Can you spot a heritage tree? Did you know that some trees in Niagara pre-date the War of 1812?

These trees bear among their branches a wealth of history of the Niagara region having stood and seen the world change over centuries.

The main focus of the Heritage Tree Hunt is to offer recognition to these significant trees within the Region, educate community members on the value of trees, and protect them for generations to come. In order to merit protection under to Ontario Heritage Act, trees must exhibit significant social, cultural and historical value. Heritage trees are identified and assessed based on their age, size, appearance, and most importantly their cultural and historical significance.

Climate Action Niagara is asking for your nominations to recognize the very few Indian Marker Trees, outstanding examples of rare species, the oldest and biggest native species, and historically, culturally, and socially significant trees in the Niagara Region. The hunt will also include trees of community significance including favourite children’s climbing trees and Niagara’s very own shoe trees.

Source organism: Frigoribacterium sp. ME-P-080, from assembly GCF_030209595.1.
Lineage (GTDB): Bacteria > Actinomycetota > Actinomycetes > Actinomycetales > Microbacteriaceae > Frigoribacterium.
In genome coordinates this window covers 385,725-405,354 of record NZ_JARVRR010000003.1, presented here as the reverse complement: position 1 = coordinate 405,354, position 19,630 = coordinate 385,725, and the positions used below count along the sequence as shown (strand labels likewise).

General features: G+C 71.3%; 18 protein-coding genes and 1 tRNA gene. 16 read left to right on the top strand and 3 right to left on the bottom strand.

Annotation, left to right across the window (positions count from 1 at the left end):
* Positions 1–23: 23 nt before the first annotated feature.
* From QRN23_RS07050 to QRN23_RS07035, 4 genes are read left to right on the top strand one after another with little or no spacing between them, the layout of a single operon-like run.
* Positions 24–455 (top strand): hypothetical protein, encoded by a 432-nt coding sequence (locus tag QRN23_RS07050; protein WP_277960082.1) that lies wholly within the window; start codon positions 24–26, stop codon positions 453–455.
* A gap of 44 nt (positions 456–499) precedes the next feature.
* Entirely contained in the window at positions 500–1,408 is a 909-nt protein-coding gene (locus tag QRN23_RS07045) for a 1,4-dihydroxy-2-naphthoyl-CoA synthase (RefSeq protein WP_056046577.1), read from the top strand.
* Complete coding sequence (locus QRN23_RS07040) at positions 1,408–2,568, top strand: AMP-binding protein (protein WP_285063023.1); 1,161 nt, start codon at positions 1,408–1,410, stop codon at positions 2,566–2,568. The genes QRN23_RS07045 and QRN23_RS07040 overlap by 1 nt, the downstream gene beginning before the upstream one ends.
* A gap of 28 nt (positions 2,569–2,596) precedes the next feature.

Heritage Trees as defined by the Ontario Heritage Tree Alliance:

“A heritage tree is a notable specimen because of its size, form, shape, beauty, age, colour, rarity, genetic constitution and other distinctive features… It is a prominent community landmark and can be associated with a historic person, place, event or period…Trees deserving heritage recognition are often identified by members of the community.”

This 250-year old swamp white oak in the Lyon’s Creek United Church cementery is the first heritage tree nominated through the Climate Action Niagara’s Great Heritage Tree Hunt. Check out the rest of the nominations here

Photo taken by Matthew Craggs